In an age when pensions have gone the way of cassette tapes and laser disks, many people are planning for retirement through the use of Individual Retirement Accounts, or IRAs. The advantage to these accounts is that, with a so-called simple IRA, money is placed into the account before being taxed, thus reducing the account holder's yearly taxable income by the amount saved. This money is generally invested and, hopefully, is worth much more than was originally put into it when the account holder is ready to retire. Then, the money is taxed when it is withdrawn from the account.
But what happens when the account holder dies before depleting the IRA assets? Most IRAs have forms that can be filled out indicating a beneficiary for the account in case of the account holder's death. If a beneficiary is named, that person can elect to have the payments from the account stretched out over time according to a formula that is based on the beneficiary's life expectancy. This is preferable to liquidating the account immediately, especially for large accounts, because the tax liability for the withdrawals can be spread over time.
If a beneficiary is not designated for an account here in Florida, however, the account must go into probate along with any will that exists, with all the expense and delay that process entails. Thus, IRA holders should be careful that, every time they move their IRA investments around, any new accounts created, usually designated by a changed account number, have new beneficiary designation forms filled out for them. Otherwise, heirs may end up with a big tax and probate headache.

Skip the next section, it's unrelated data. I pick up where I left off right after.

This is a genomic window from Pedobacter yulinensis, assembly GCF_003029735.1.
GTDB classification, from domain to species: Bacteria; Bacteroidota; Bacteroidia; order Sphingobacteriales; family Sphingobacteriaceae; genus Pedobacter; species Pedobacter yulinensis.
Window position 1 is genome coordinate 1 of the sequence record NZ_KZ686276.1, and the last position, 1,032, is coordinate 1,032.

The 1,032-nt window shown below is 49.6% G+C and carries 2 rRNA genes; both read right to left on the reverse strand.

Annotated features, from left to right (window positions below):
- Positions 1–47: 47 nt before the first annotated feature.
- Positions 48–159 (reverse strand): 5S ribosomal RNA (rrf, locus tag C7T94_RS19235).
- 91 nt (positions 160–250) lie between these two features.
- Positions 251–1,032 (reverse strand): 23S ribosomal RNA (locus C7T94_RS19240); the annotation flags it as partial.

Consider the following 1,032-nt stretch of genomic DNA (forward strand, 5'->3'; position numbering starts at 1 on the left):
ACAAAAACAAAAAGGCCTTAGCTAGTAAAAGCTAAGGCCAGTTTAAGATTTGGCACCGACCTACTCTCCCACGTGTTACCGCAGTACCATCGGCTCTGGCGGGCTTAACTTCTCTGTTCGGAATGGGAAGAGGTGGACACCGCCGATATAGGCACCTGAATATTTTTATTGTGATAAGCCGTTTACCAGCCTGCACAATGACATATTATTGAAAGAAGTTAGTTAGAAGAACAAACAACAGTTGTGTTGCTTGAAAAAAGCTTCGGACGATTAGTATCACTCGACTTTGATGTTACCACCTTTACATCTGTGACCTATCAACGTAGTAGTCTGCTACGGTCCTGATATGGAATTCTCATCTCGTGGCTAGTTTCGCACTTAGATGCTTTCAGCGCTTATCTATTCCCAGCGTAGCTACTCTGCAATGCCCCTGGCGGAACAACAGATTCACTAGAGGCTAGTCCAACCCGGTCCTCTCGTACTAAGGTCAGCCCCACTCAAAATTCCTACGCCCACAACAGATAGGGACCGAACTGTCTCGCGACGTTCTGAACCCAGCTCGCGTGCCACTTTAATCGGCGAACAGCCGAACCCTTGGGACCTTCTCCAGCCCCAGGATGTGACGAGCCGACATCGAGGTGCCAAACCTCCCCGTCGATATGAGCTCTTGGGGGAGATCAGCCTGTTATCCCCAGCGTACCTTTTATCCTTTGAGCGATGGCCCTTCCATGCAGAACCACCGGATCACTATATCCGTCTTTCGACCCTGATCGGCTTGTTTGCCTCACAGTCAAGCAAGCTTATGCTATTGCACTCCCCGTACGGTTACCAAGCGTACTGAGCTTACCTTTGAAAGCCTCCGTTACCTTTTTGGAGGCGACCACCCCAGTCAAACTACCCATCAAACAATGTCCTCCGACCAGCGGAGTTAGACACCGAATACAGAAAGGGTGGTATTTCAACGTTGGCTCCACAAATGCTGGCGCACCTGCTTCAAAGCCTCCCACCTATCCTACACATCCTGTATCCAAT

A proper estate plan takes into account both the distribution of assets after death and planning for one's future life in the form of healthcare planning as well as planning for retirement income. As can be seen from the above discussion, many aspects of this planning can be complicated and multi-faceted. With so many factors to take into account, it is important that people explore their legal options to ensure that their estate plans are solid and legally enforceable.
Source: Wall Street Journal, "The Hazards of Inheriting an IRA," Kelly Greene, Jan. 31, 2014